Climate Change: A Not So Silent Disaster


By Sam Linder, Reporter



Over the past two months, never has the weather in Portland been as… interesting. For the first time in my life, my dad, who treasures the outdoors in the same way you or I would treasure a few extra hours of sleep every night, told me to stay inside. This was in early August, when it was 102 degrees and the smoke caused by more than 100 wildfires in British Columbia decided to pay us a visit. Then Eagle Creek happened. Breathing became painful, the sky was permanently gray, the moon was red, and I couldn’t even see across the Willamette. Granted, I’m more than relieved that I can breathe comfortably again, but this mess cruelly reminded me that climate change is no longer something that will hurt us in 20, 50, or however many years scientists predicted it would. Climate change is real and it’s real right now. There is evidence not only here, but all around the world.

For everyone living in Portland, the Eagle Creek fire was the most obvious sign. You could simply look out a window and see that something was seriously wrong. When PPS released us early on Sept. 5, the Air Quality Index (AQI) had been 169 since five in the morning, which is 19 points above the maximum healthy level. Between 3:40 and 4:40 in the afternoon, it was in the two hundreds, hazardous enough to cause serious health effects. This is the first time a fire of this size has happened so close to Portland, but with temperatures rising steadily all over the world, it isn’t so surprising. Since 1970, temperatures in forested parts of the western U.S. have increased by 2.5 degrees Fahrenheit. Over the last 30 years, human-created climate change has caused the number of acres burned in western U.S. wildfires to nearly double. As I write, the Eagle Creek fire covers 35,600 acres, equivalent to 56 square miles, and is 11 percent contained. If the fire continues spreading at the same rate and the firefighters contain it at the same rate, then how many square miles will it eventually cover? That’s one math problem I’m hesitant to solve.

Hurricane season in the Atlantic Ocean ends right before December, but it has already yielded disastrous results. On Aug. 26, Hurricane Harvey, with winds up to 130 mph, became the first Category Four hurricane to make landfall in the U.S. since 2004. It dropped 51.9 inches of rain, the wettest tropical hurricane ever recorded in the lower 48 states. In addition to displacing 30,000 people, the damages could cost up to $190 billion, making it the most expensive natural disaster in the U.S. (Hurricane Katrina in 2005 is second with a cost of $125 billion). Not long after, Hurricane Irma made its case to be perhaps the strongest storm to ever hit the U.S. Its tropical storm force winds covered an area larger than Florida, and 1.3 million Floridians were left without power after it made landfall. One of the scarier things to consider is that Irma spent a little more than three days as a Category Five, something that only two other hurricanes have achieved on record. The nation of Barbuda was the biggest victim of Irma’s prolonged intensity, as 95 percent of its structures were destroyed when Irma (at the time 378 miles wide, six times the total size of the island) swept across it. Before Harvey and Irma, the continental U.S. had never been hit by two Category Four plus storms in the same year.

While Irma was slowly dissipating, southern Mexico was hit by a massive earthquake off the Pacific coast. Registering 8.2 on the Richter scale, it was the strongest Mexican earthquake in 80 years, causing damage to thousands of homes in the Mexican states of Oaxaca, Chiapas, Veracruz, and Tabasco. Nearly 100 people have died, and damage to hospitals and loss of power and water have made recovery so difficult that schools have been converted into makeshift clinics. Although 74 percent of the 1.85 million homes that lost power have had it restored, 20 aftershocks have measured higher than 4.0 on the Richter scale, causing coastal residents to evacuate their homes due to waves washing up the Pacific coastline.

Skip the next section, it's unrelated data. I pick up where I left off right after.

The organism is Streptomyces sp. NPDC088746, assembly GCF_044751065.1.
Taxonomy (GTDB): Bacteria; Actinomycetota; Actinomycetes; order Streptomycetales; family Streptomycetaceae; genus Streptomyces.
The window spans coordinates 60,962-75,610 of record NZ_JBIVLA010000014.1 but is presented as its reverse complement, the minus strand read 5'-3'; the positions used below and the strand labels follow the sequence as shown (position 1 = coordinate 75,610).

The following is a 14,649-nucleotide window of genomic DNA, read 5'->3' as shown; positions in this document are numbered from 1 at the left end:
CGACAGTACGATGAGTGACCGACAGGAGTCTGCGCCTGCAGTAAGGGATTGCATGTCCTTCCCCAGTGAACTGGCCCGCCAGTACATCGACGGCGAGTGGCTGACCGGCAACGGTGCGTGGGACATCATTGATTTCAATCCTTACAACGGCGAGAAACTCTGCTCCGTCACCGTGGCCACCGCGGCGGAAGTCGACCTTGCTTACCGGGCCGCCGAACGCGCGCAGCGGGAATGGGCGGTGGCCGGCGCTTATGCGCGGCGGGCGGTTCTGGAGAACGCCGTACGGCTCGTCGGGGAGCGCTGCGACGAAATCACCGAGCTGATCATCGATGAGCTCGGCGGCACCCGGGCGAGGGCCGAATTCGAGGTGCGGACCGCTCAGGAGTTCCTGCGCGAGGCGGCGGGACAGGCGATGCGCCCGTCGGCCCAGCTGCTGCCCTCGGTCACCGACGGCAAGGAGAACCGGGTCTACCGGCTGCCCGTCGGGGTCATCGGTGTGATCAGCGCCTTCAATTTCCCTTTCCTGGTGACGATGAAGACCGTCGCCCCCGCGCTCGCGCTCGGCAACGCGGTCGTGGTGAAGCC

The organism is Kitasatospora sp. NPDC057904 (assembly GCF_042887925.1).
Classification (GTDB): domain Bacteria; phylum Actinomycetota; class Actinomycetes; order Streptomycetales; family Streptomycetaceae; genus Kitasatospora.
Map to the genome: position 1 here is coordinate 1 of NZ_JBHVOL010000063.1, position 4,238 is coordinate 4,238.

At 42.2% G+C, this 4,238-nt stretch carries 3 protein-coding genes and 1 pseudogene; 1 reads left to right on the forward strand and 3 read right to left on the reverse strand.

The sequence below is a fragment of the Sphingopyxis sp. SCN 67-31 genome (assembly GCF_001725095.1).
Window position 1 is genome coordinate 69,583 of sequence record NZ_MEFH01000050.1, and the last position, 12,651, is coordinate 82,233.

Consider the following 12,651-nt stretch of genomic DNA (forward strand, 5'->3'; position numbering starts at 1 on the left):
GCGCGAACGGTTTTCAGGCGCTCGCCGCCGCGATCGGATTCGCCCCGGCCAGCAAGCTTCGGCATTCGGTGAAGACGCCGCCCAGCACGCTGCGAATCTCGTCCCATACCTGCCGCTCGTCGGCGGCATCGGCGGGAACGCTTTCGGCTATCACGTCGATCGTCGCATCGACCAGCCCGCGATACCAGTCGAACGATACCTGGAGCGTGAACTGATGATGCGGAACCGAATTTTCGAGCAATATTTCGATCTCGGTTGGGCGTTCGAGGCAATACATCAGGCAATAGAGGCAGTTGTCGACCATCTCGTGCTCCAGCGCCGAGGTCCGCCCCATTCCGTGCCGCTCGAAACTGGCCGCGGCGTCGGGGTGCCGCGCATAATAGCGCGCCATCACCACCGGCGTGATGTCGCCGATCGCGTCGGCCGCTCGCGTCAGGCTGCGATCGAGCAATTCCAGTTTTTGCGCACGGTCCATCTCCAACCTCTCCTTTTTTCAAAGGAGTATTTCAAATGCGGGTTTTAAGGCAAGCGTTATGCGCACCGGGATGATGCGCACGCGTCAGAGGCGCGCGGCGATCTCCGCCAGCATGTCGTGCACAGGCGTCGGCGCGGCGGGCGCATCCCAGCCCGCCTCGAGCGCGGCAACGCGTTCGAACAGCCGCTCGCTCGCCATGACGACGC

On the other side of the world, floods in South Asia inflicted considerable damage on Bangladesh, India, and Nepal over the summer. About 41 million people were directly affected by flooding and landslides caused by monsoon rains. Bangladesh lost more than 700,000 homes, and the country faces long-term problems with food because so much farmland was destroyed. Nearly 460,000 Nepalese were forced to leave their homes and dozens are missing. In India, at least 700 people died, and Mumbai, the country’s largest city, was brought to a standstill for several days due to waist-high water. The flooding has left 1.8 million children out of school, and they could potentially fall out of the school system for good if education is not made a serious priority during relief.

In terms of weather, 2017 has been quite an exceptional year. You could make the argument that fires, hurricanes, earthquakes, and floods occur across the globe every year, but I see this year as an ominous sign. There were a lot of “firsts” and “strongests” describing the natural disasters that happened. Many of them were not ordinary. Considering that climate change will get exponentially worse going forward, how will we handle something like this annually from here on out? If this year was difficult, what will it be like in 10? How thin will we be stretched? Even if you don’t really want to think about that, you should at least know this: climate change is not very distant anymore. What we do now directly affects what will happen to us in the future. Ignorance may be bliss, but that will not stop the inevitable.